In conversations, conferences, correspondence, and collaboration, transpacific networks were animated by a sense of racial kinship and investment in social justice. While “Asiatics” and “Blacks” would be excluded, segregated, or deported, Indians and Aborigines would be assimilated or absorbed. The political mobilizations of Indigenous progressives—in the Society of American Indians and the Australian Aborigines’ Progressive Association—testified to the power of Progressive thought but also to its repressive underpinnings. Burdened by the legacies of dispossession and displacement, Indigenous reformers sought recognition and redress in differently imagined new worlds and thus redefined the meaning of Progressivism itself.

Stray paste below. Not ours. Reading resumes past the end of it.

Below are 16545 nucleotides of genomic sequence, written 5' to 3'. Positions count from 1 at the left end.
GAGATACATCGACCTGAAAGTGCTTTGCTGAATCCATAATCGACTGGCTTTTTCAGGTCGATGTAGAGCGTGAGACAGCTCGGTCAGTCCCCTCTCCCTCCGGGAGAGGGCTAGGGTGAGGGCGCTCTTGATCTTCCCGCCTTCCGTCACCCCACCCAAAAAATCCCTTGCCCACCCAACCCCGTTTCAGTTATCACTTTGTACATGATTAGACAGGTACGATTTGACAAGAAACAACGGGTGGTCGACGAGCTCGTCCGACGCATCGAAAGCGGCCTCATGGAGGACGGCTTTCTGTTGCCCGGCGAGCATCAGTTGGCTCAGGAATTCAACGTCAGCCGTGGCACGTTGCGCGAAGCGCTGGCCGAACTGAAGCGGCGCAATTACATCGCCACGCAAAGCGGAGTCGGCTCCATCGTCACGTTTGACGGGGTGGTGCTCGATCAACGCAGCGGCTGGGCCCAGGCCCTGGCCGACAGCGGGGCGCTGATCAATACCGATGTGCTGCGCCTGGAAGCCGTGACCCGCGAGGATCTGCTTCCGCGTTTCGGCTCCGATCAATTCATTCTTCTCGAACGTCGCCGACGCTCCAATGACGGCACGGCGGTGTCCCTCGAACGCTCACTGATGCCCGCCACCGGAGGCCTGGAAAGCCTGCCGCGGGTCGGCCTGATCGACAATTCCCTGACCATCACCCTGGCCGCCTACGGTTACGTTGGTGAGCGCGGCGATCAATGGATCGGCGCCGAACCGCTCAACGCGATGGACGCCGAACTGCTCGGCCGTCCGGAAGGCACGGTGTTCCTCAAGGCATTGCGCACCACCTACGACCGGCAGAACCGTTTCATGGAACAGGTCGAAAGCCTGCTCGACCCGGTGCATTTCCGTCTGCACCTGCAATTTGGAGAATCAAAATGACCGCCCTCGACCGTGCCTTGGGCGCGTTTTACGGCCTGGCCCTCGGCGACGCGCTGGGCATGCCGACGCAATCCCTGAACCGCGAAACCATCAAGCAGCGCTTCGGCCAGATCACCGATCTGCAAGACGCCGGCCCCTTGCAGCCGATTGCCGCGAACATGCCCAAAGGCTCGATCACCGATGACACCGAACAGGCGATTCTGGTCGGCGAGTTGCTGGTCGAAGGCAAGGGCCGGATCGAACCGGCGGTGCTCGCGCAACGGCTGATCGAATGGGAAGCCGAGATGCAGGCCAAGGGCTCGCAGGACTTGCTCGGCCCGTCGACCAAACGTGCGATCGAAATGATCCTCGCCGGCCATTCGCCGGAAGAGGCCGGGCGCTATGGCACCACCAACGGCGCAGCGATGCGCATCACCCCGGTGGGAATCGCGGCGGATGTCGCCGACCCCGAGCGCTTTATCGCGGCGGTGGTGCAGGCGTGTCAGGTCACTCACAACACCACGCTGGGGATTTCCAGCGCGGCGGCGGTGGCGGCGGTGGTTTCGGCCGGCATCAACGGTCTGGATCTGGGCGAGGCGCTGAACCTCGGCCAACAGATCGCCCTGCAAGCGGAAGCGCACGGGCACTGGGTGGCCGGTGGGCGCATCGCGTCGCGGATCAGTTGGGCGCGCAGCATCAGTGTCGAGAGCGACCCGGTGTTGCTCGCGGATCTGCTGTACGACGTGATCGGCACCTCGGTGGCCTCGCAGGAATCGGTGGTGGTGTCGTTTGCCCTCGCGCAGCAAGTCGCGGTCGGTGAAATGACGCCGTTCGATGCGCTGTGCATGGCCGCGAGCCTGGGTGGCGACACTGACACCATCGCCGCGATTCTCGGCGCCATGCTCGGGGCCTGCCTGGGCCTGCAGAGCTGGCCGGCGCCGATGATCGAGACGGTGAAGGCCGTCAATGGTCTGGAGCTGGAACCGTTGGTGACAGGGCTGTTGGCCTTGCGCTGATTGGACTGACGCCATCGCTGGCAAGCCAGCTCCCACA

Abstract: This thesis is a study of the invention and consolidation of a domain of knowledge and government we today denominate as the ‘economic’ in the particular context of the British colonisation of New South Wales. Two lines of argument are pursued. The first recovers the idea of British imperialism in New South Wales as an ‘economic’ project, in which phenomena that have been typically assumed as essential to colonial development – convict work, land settlement, wool growing, migration and their impact on Aboriginal societies – came to be classified, organised and administered as distinctly economic problems. As imperial and colonial authorities increasingly appropriated the ‘constitutive metaphors’ of Ricardian political economy in their reports, inquiries and correspondence, they re-narrated these phenomena from discrete problems of state to integrated dynamics of production, distribution and wealth-accumulation. This economic project is studied in distinction from, even as it intersected with, the paradigms of democratisation, settler colonialism and legal-positivist statism with which historians have tended to frame the colony’s political and intellectual history in the first half of the nineteenth century. Its legacies, in the identities it forged and projects it legitimated, have been as enduring as the colonial constitution but less closely assessed. The second line of argument, arising from this reading of colonial history, revises the significance of nineteenth-century political economy as an emergent political vocabulary in a nascent Australian political culture, and in English-speaking Anglophone culture more generally. In appropriating political economy as an official discourse, imperial authorities not only helped insulate the ‘economic’ as a domain of knowledge, but consolidated a new, reductive framework for interpreting, governing and debating social interaction, regulated by the imperatives of supply and demand, profits and wages. Together, these two lines of argument are offered as a critical exercise in recovering and recognising the historical functioning of economic language in official, public and everyday speech. They provide a fresh perspective on aspects of the colonial past, and recover legacies which continue to shape our world today.